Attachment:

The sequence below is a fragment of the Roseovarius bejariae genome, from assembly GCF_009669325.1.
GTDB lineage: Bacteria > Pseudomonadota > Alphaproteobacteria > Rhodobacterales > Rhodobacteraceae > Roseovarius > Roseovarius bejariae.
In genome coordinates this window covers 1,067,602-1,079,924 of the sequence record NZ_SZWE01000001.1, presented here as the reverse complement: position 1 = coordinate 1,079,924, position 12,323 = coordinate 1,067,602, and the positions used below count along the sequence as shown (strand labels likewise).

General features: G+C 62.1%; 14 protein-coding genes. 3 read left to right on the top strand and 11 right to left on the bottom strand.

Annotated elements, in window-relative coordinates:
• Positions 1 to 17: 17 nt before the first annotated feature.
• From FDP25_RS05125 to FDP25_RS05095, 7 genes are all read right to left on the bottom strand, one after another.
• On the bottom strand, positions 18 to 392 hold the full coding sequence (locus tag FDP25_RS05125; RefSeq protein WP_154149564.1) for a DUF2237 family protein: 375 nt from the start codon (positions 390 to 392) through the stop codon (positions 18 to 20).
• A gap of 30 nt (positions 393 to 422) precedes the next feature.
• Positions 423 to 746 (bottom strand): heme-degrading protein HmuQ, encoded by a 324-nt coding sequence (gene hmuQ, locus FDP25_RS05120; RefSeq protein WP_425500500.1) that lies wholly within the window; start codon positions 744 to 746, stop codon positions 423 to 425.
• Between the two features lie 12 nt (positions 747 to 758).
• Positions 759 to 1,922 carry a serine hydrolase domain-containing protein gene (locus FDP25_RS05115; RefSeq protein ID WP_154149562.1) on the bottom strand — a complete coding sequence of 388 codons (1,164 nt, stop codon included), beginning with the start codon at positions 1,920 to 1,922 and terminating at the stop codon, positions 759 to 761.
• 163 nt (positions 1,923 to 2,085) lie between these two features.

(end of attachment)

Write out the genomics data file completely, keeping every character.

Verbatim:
The sequence below is a fragment of the Roseovarius bejariae genome, from assembly GCF_009669325.1.
GTDB lineage: Bacteria > Pseudomonadota > Alphaproteobacteria > Rhodobacterales > Rhodobacteraceae > Roseovarius > Roseovarius bejariae.
In genome coordinates this window covers 1,067,602-1,079,924 of the sequence record NZ_SZWE01000001.1, presented here as the reverse complement: position 1 = coordinate 1,079,924, position 12,323 = coordinate 1,067,602, and the positions used below count along the sequence as shown (strand labels likewise).

General features: G+C 62.1%; 14 protein-coding genes. 3 read left to right on the top strand and 11 right to left on the bottom strand.

Annotated elements, in window-relative coordinates:
• Positions 1 to 17: 17 nt before the first annotated feature.
• From FDP25_RS05125 to FDP25_RS05095, 7 genes are all read right to left on the bottom strand, one after another.
• On the bottom strand, positions 18 to 392 hold the full coding sequence (locus tag FDP25_RS05125; RefSeq protein WP_154149564.1) for a DUF2237 family protein: 375 nt from the start codon (positions 390 to 392) through the stop codon (positions 18 to 20).
• A gap of 30 nt (positions 393 to 422) precedes the next feature.
• Positions 423 to 746 (bottom strand): heme-degrading protein HmuQ, encoded by a 324-nt coding sequence (gene hmuQ, locus FDP25_RS05120; RefSeq protein WP_425500500.1) that lies wholly within the window; start codon positions 744 to 746, stop codon positions 423 to 425.
• Between the two features lie 12 nt (positions 747 to 758).
• Positions 759 to 1,922 carry a serine hydrolase domain-containing protein gene (locus FDP25_RS05115; RefSeq protein ID WP_154149562.1) on the bottom strand — a complete coding sequence of 388 codons (1,164 nt, stop codon included), beginning with the start codon at positions 1,920 to 1,922 and terminating at the stop codon, positions 759 to 761.
• 163 nt (positions 1,923 to 2,085) lie between these two features.